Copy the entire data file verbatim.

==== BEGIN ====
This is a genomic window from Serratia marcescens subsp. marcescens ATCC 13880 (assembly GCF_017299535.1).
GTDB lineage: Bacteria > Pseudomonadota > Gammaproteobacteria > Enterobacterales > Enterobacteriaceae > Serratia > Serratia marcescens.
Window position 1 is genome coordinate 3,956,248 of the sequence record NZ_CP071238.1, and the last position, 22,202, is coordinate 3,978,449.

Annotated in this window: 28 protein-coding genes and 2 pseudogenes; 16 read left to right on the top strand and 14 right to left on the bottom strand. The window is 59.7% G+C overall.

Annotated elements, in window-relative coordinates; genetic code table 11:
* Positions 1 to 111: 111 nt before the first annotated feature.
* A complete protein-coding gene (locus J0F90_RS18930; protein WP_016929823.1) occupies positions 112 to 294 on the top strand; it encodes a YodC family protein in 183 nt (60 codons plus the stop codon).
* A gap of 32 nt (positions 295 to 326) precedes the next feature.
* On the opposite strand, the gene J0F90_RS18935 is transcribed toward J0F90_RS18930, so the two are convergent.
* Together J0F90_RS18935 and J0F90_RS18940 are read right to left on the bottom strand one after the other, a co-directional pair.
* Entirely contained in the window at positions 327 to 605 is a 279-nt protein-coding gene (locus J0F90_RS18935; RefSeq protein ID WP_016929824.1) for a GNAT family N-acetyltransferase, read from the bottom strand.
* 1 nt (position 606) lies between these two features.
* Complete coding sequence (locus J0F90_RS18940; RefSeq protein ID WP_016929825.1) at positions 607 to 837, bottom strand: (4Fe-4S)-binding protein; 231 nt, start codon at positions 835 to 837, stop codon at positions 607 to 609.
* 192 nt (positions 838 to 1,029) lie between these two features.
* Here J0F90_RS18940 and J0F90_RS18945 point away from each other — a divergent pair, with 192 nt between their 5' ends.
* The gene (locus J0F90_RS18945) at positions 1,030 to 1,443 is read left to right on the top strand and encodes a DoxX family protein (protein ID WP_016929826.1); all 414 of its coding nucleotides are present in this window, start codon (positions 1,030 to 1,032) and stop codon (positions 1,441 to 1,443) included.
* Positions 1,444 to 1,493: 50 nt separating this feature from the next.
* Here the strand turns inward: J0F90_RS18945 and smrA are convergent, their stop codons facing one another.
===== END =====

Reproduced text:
This is a genomic window from Serratia marcescens subsp. marcescens ATCC 13880 (assembly GCF_017299535.1).
GTDB lineage: Bacteria > Pseudomonadota > Gammaproteobacteria > Enterobacterales > Enterobacteriaceae > Serratia > Serratia marcescens.
Window position 1 is genome coordinate 3,956,248 of the sequence record NZ_CP071238.1, and the last position, 22,202, is coordinate 3,978,449.

Annotated in this window: 28 protein-coding genes and 2 pseudogenes; 16 read left to right on the top strand and 14 right to left on the bottom strand. The window is 59.7% G+C overall.

Annotated elements, in window-relative coordinates; genetic code table 11:
* Positions 1 to 111: 111 nt before the first annotated feature.
* A complete protein-coding gene (locus J0F90_RS18930; protein WP_016929823.1) occupies positions 112 to 294 on the top strand; it encodes a YodC family protein in 183 nt (60 codons plus the stop codon).
* A gap of 32 nt (positions 295 to 326) precedes the next feature.
* On the opposite strand, the gene J0F90_RS18935 is transcribed toward J0F90_RS18930, so the two are convergent.
* Together J0F90_RS18935 and J0F90_RS18940 are read right to left on the bottom strand one after the other, a co-directional pair.
* Entirely contained in the window at positions 327 to 605 is a 279-nt protein-coding gene (locus J0F90_RS18935; RefSeq protein ID WP_016929824.1) for a GNAT family N-acetyltransferase, read from the bottom strand.
* 1 nt (position 606) lies between these two features.
* Complete coding sequence (locus J0F90_RS18940; RefSeq protein ID WP_016929825.1) at positions 607 to 837, bottom strand: (4Fe-4S)-binding protein; 231 nt, start codon at positions 835 to 837, stop codon at positions 607 to 609.
* 192 nt (positions 838 to 1,029) lie between these two features.
* Here J0F90_RS18940 and J0F90_RS18945 point away from each other — a divergent pair, with 192 nt between their 5' ends.
* The gene (locus J0F90_RS18945) at positions 1,030 to 1,443 is read left to right on the top strand and encodes a DoxX family protein (protein ID WP_016929826.1); all 414 of its coding nucleotides are present in this window, start codon (positions 1,030 to 1,032) and stop codon (positions 1,441 to 1,443) included.
* Positions 1,444 to 1,493: 50 nt separating this feature from the next.
* Here the strand turns inward: J0F90_RS18945 and smrA are convergent, their stop codons facing one another.